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Sticking to the Game-Plan

If you have been following the stock market these past few weeks things have not looked pretty. The Nasdaq, which is an index primarily made up of growth and technology stocks, dropped 13.8% in April, the largest monthly drop since the great financial crisis of 2008.


Yes, you read that write- 2008. This past month was worse on tech stocks than the initial shock waves of Covid in March and April of 2020.


Currently, the Nasdaq composite sits nearly 24% off of its intra-day high posted back in November of last year-putting it officially in a bear market. The largest and most innovative companies in the index including Amazon, Netflix, and Facebook have seen gut-wrenching drops in their share price, seeing hundreds of billions of dollars in shareholder equity vanish like Kevin Durant's jumper in the first round of this year's NBA playoffs. (Too soon Brooklyn fans?)


You may be asking yourself as an investor or market observant- how could this be? As I mentioned last month in my post, I am not buying it, the job market is the strongest it has ever been, we are seeing record amounts of consumer spending and corporate earnings, and we have one of the most violent economic contractions in world history in the rear-view mirror.


So why are we all of a sudden so bearish?


This is a loaded question, and one that can have a lot of different answers. A few mainstream narratives that experts and analysts will point to would be:

  • Inflation! AHHH! 8.5% the highest level since 1981!!! We're doomed!!!

Consumers hate inflation like the Lakers hated the Celtics back in the 80's. (I've been watching that HBO doc Winning Time about the Magic Johnson Lakers dynasty and its phenomenal, highly recommend). When inflation rises, consumers lose their buying power and are often times put in economic hardship. For those in the lower class, rising prices in gas and food can cause significant stresses on daily life, and can provide for sometimes very bleak and difficult economic choices.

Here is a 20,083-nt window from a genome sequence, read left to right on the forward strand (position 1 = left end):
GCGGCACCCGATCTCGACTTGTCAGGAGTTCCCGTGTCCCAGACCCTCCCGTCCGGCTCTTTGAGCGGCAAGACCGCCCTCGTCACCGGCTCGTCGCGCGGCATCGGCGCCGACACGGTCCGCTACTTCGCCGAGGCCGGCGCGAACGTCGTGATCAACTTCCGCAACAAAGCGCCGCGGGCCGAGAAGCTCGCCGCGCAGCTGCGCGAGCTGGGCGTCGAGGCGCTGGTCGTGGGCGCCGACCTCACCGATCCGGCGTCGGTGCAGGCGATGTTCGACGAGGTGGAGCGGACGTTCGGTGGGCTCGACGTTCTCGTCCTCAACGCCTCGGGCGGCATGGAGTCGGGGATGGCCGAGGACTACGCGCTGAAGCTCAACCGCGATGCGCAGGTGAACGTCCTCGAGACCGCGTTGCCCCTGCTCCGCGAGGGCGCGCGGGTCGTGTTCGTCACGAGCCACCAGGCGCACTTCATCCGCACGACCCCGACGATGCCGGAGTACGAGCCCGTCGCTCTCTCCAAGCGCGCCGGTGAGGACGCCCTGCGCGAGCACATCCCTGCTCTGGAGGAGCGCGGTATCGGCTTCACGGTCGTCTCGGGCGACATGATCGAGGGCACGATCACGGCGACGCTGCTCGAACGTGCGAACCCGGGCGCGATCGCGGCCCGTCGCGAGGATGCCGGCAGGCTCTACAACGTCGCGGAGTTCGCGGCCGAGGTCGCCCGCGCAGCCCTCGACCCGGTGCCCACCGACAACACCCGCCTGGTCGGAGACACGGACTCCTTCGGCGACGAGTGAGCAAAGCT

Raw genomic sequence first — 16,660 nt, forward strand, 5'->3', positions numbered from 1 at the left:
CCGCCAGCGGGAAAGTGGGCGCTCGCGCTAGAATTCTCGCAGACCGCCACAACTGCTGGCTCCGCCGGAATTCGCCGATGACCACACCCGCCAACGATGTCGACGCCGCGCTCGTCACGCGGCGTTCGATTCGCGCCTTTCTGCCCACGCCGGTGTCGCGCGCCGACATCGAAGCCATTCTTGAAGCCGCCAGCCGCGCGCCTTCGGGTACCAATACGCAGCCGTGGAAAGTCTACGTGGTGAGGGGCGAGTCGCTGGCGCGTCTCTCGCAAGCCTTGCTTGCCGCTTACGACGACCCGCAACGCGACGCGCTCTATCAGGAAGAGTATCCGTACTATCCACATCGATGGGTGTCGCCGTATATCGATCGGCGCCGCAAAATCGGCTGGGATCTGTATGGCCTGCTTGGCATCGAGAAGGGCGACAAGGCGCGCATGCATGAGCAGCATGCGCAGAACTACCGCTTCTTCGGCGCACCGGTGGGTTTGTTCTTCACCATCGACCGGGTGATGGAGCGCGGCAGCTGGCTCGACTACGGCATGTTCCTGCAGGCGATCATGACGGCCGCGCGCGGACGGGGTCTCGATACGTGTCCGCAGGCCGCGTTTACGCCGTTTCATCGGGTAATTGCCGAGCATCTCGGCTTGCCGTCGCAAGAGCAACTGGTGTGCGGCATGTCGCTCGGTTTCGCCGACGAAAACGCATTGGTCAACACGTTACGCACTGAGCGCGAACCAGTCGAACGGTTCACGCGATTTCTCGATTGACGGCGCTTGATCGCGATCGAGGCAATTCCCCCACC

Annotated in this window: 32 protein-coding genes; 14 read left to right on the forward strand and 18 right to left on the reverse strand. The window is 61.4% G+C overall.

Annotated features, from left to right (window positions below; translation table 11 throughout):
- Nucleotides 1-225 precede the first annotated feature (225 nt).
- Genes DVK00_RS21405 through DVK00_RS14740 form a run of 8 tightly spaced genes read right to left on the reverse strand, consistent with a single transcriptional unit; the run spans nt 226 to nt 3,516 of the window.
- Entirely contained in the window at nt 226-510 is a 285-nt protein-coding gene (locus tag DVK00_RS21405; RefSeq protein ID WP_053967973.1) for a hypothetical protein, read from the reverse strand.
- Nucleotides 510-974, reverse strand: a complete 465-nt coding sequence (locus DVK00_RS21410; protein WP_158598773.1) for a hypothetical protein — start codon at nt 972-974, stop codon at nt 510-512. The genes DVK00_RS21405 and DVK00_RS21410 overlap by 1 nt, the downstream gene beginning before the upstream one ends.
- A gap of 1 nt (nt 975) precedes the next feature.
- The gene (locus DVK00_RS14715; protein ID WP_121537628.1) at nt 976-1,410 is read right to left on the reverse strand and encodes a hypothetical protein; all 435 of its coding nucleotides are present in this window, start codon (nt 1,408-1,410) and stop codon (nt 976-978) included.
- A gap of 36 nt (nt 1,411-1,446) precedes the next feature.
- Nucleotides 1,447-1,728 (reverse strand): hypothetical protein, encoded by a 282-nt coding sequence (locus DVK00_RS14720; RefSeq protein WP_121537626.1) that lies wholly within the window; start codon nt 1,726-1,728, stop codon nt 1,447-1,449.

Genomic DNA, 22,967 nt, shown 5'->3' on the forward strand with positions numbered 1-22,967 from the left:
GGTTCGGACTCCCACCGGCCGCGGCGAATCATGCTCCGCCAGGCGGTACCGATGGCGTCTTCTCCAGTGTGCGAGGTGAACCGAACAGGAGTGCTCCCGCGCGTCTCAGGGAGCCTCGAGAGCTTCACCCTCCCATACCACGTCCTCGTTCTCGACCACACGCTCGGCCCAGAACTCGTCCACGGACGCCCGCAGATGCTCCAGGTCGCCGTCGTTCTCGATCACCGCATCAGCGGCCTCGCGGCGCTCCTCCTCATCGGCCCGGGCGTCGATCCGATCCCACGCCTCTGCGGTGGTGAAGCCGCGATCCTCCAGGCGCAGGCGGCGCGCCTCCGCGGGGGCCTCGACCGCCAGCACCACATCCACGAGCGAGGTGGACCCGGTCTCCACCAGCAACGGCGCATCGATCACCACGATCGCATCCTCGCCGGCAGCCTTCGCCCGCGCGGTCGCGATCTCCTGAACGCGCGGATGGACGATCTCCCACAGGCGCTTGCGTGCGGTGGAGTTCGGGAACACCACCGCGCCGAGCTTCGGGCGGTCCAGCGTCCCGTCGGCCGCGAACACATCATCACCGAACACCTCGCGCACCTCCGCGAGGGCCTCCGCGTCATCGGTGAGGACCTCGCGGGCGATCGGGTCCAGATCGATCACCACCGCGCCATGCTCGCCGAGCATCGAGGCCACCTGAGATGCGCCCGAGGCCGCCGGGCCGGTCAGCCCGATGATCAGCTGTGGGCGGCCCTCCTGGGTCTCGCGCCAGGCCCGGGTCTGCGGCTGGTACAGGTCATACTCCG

However.


Inflation is often times very subjective to how it can impact an individual. For example, a large component of inflation is gas prices- which a person living in a major US city who takes the train may not necessarily even recognize.


Many consumers are over-thinking how much buying power they are actually losing in the market, and inflationary fears are often times not as life-altering as many think. It also fundamentally does not make sense to sell stocks in periods of high inflationary environments.


Historically US stocks have acted as one of, if not the best hedges against inflation. As prices rise, corporations for better or worse typically pass on the higher prices onto consumers, and can often times even post better earnings in these periods depending on the sector. (Think consumer staples, oil, energy)


  • Rising Rates

Now this argument is actually one I believe to be the most important on what is moving the market and changing sentiment so aggressively.


You may have heard discussion around rising mortgage rates, and how they are impacting people's mortgages. This is because as rates rise, the cost of capital goes up, limiting the amount of money that people can borrow. Rising rates also have an effect on how large institutional investors allocate their client's money into the markets.